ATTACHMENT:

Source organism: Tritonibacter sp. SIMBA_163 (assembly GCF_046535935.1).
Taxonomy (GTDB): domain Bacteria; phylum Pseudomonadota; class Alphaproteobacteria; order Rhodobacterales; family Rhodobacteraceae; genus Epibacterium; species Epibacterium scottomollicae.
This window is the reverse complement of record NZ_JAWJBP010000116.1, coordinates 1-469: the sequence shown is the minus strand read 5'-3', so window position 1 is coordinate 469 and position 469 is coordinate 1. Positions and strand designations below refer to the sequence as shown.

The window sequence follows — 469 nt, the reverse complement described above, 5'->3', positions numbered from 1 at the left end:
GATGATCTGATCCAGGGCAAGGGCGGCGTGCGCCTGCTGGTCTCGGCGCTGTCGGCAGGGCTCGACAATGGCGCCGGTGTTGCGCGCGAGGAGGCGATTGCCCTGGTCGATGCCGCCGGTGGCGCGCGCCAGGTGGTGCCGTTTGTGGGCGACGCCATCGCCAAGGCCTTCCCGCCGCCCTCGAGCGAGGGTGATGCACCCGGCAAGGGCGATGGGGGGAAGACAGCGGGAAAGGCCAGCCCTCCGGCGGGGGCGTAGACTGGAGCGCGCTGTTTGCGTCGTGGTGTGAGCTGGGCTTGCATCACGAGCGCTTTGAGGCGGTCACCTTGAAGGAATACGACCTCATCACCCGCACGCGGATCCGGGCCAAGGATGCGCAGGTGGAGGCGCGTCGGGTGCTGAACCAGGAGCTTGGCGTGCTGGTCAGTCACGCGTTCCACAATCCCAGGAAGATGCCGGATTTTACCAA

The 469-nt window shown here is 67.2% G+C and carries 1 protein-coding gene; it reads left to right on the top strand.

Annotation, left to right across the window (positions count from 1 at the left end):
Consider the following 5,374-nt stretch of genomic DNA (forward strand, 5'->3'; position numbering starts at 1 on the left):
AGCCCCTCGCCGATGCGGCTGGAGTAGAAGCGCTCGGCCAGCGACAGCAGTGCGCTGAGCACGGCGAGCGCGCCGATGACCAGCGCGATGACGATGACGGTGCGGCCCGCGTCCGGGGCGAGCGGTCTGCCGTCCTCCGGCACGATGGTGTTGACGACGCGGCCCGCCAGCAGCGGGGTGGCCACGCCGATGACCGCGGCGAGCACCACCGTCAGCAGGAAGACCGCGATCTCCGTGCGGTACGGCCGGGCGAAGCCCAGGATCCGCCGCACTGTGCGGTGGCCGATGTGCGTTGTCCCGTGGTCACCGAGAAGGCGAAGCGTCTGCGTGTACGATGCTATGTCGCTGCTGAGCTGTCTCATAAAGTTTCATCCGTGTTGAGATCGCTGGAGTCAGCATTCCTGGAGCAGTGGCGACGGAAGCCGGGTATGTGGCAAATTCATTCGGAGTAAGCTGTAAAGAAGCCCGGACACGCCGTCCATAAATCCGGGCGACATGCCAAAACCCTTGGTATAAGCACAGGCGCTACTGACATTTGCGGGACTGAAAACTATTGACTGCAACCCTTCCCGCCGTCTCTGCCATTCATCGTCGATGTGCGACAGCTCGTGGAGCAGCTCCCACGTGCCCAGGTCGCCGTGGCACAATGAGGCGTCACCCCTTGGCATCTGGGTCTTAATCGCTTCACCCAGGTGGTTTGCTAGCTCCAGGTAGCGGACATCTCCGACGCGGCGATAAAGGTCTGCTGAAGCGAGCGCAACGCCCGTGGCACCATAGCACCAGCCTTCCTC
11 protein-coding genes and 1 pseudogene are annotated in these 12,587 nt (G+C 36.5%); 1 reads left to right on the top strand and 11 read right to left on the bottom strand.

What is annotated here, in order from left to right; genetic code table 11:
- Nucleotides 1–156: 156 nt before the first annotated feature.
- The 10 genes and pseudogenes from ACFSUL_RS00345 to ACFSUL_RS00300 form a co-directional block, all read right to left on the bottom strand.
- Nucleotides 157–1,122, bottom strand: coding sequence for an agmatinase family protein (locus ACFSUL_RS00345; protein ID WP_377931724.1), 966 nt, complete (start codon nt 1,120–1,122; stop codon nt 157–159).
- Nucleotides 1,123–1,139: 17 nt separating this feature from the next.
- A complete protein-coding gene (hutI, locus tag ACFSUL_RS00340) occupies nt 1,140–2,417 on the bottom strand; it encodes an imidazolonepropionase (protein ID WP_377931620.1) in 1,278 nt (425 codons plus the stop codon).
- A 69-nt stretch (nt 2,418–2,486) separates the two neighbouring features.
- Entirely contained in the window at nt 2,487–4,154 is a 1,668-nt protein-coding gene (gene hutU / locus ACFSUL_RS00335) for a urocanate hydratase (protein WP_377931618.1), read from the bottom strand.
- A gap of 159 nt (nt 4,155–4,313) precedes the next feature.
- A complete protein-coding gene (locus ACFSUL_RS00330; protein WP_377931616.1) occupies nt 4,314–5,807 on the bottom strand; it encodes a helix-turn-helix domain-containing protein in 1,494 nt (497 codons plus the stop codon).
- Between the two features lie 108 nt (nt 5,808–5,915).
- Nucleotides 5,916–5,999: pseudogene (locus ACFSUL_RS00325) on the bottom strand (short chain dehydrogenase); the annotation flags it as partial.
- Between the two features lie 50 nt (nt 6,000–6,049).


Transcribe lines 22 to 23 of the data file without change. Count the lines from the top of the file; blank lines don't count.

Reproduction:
- Nucleotides 5,916–5,999: pseudogene (locus ACFSUL_RS00325) on the bottom strand (short chain dehydrogenase); the annotation flags it as partial.
- Between the two features lie 50 nt (nt 6,000–6,049).